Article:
The second time God tells him to go to Nineveh is an opportunity to reveal the motive for Jonah’s reluctance. He could use a Moses response of “Who am I?” Jonah could be reluctant because he fears for his life. The unfolding events, however, undermine the presumption of fear for life. Jonah, unlike Jeremiah and countless prophets, faces no persecution. Instead, his prophesy is taken seriously, “The people of Nineveh believed in God, so they proclaimed a fast and donned sackcloth, from their great to their small” (3:5). The people initiated repentance and the king followed, “The matter reached the king of Nineveh; he rose from his throne’” and “covered himself with sackcloth and sat on the ashes” and declared, “Both humans and animals shall cover themselves with sackcloth; and they should call mightily to God. People should turn away from their bad ways and from their unclean hands.” (3:8)
God, reasoned the Ninevite king, might show compassion, “And God saw that they have made Teshuvah turned away from their bad ways and God relented.” (3:10). The Ninevites offered Tefilah, prayer, they fasted, and offered Tzedakah by dealing honestly with others, with clean hands.
Jonah should rejoice. Here is a dream-come-true of every prophet: that the people would receive God’s message, will actually have a moment of self-awareness followed by change, the essence of Teshuvah. Instead, he is so angry/frustrated that he wishes to die. This is a moment when Jonah’s reluctance begins to take shape: it is not fear for his life but fear that Nineveh would actually do Teshuva, would repent that, as he says “was…my concern when I was on my own land, Because of this I had hastened to flee to Tarshish.” Jonah doesn’t say why he is angry at Nineveh’s Teshuvah and is so aggrieved at God’s compassion for the city that he would rather die. Jonah enumerates God’s attributes that we read in the Yom Kippur Musaf service, “God, merciful and compassionate, patient, abounding in kindness and forgiveness. And now God take my soul from me, for death is better than life.”
The day in Ninveh is hot and God provides a tree, a Kikayon, to gives Jonah shelter from the sun; Jonah who just declared he would rather be dead, “rejoiced over the Kikayon, a great joy” (4:6). God causes the Kikayon tree to dry and Jonah who is without shade faints and asks again to die, “Better is my death than my life.” When God asks how he feels about the disappearance of the tree Jonah says, “I am greatly grieved to death.”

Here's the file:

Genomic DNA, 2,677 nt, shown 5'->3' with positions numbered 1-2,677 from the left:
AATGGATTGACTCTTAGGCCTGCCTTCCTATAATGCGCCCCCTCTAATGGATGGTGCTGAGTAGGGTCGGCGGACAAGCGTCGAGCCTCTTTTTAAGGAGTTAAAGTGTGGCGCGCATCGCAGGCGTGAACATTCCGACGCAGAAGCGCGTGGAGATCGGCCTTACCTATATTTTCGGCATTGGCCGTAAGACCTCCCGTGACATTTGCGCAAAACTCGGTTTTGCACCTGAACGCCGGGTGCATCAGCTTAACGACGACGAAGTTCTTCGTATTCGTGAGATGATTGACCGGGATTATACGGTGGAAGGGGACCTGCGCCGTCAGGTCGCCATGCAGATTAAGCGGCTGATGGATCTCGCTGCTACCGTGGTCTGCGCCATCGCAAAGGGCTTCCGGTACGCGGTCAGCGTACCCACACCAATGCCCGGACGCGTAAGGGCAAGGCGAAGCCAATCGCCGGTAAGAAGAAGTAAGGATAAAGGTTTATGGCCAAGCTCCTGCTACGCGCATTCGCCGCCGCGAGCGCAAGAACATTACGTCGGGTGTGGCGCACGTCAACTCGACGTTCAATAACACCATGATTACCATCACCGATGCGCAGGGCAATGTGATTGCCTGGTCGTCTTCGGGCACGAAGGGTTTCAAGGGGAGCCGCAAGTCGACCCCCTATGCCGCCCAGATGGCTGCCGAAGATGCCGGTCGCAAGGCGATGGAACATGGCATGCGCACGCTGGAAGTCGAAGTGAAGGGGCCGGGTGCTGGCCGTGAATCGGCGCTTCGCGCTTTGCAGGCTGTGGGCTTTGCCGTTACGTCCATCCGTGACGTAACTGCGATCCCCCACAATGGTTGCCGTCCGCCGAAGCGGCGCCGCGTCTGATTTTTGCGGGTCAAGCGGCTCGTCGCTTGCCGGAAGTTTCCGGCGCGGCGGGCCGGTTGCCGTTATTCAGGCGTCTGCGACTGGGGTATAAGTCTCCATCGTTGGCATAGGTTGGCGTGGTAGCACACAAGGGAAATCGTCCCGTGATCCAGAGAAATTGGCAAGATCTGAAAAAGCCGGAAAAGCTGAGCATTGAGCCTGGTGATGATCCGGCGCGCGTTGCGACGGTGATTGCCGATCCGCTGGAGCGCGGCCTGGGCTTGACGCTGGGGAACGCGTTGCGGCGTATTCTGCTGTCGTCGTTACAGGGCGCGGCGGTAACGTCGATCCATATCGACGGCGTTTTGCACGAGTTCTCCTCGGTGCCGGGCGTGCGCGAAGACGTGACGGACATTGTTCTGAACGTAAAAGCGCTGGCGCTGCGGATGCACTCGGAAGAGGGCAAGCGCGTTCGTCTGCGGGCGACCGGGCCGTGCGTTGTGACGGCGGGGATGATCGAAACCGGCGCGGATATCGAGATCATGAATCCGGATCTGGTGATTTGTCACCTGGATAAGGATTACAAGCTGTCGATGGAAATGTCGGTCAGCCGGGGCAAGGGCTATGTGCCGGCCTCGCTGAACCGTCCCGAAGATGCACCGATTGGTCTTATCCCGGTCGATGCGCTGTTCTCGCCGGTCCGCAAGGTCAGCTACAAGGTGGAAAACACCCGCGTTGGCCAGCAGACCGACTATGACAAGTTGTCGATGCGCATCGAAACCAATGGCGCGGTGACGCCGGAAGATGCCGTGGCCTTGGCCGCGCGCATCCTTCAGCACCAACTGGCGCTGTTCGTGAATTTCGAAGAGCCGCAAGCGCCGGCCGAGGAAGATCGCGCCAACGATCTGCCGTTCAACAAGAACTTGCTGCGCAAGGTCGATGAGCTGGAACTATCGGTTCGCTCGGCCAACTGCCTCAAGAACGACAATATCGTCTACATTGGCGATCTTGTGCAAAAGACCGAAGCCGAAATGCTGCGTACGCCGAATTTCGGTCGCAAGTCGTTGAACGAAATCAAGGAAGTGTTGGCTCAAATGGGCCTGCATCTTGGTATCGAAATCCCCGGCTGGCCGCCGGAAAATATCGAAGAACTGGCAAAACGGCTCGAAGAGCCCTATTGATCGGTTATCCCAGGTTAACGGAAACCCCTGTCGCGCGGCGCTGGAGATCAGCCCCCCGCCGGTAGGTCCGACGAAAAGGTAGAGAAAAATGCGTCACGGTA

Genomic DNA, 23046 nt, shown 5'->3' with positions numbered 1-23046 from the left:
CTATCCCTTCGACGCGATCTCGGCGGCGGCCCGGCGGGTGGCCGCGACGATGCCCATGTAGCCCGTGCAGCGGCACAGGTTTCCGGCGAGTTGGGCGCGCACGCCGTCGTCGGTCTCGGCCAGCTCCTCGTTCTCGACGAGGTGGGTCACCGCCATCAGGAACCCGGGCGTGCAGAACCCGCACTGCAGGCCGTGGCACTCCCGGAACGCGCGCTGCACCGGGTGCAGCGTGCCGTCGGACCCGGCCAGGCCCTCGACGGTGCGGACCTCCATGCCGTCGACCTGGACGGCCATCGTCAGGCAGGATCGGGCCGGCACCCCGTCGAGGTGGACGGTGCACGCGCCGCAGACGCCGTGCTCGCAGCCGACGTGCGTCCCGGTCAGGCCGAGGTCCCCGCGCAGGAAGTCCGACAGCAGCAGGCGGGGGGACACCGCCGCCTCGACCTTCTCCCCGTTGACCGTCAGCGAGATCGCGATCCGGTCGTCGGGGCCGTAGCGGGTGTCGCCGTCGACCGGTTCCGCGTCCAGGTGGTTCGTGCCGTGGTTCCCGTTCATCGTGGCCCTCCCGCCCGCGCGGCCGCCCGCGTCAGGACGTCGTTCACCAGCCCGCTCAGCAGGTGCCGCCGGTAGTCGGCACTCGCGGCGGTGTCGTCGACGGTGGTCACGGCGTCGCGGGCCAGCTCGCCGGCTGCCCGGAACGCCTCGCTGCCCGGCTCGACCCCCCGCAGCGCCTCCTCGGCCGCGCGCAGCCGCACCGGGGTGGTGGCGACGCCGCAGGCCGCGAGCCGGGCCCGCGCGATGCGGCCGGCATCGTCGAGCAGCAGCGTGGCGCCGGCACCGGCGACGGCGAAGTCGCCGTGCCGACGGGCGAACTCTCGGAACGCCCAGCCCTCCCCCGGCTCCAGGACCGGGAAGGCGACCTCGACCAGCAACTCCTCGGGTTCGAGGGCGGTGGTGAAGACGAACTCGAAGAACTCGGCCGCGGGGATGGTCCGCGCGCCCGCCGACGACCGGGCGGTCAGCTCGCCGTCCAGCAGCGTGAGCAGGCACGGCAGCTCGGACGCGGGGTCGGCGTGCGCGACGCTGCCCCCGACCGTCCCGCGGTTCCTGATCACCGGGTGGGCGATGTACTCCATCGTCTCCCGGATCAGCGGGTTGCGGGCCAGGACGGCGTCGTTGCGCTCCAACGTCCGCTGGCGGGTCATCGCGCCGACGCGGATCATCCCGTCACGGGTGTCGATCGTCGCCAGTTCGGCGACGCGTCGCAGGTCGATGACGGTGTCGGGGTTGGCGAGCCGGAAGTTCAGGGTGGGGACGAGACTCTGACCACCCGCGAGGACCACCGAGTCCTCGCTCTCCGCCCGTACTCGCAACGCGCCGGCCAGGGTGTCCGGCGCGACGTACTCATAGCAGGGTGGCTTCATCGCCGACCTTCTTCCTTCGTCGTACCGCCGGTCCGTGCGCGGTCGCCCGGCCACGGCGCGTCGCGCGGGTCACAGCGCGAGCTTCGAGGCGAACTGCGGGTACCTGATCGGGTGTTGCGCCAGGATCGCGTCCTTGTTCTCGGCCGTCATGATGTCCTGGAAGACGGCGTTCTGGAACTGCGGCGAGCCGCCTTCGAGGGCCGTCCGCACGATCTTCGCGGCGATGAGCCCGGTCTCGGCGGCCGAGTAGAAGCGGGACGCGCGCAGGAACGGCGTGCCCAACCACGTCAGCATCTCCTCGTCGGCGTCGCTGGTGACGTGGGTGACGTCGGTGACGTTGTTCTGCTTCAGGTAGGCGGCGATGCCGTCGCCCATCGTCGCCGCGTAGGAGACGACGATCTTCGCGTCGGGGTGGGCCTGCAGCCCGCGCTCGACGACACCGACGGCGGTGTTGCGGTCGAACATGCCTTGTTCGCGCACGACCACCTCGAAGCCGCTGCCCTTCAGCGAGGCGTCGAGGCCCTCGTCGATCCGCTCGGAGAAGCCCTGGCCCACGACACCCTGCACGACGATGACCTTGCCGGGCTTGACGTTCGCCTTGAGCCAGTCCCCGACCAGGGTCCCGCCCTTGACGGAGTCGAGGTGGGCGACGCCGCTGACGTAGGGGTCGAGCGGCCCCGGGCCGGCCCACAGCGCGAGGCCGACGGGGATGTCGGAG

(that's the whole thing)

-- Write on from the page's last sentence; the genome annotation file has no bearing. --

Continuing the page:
Jonah is remembered first because his reluctance offers a mirror for us. His refusal to take on a mission is familiar, all of us have been called to do Tzedakah, to do something for the larger good and found reasons not to take it on. Let someone else worry about poverty, racism, and violation of human rights.
Jonah, however, is remembered most significantly because God has the last word, asking a rhetorical question, “You took pity on the Kikayon on which you did not labor, nor did you make it grow. And I shall not take pity on Nineveh, the great city in which there are a hundred and twenty thousands persons who do not know their right hand from their left and many animals as well?! (4:10-11)
Much attention can be given to the tree parable, yet what is of utmost significance for why Jonah is remembered is not his short comings, but God’s last words of compassion for Nineveh, which reminds us that God is the Creator of the world and all the peoples, the God who says to Jeremiah, “I established you a prophet unto the nations,” and to Isaiah, “My house will be called a house of prayer for all the nations” (Isaiah 56:7).
Framed in a larger theological conception of God’s universality, Jonah emerges as a nationalist who would like to see an exclusively Hebrew God, as a prophet who does not want to extend Teshuvah to the non-Israelite people of Nineveh. Jonah is remembered on Yom Kippur because he provokes in all of us, Jews and non-Jews, the exclusivist, the nationalist, and the zealot patriot. As we pray on Yom Kippur in synagogues around the world we need God’s response to Jonah, a reminder of God’s universal compassion.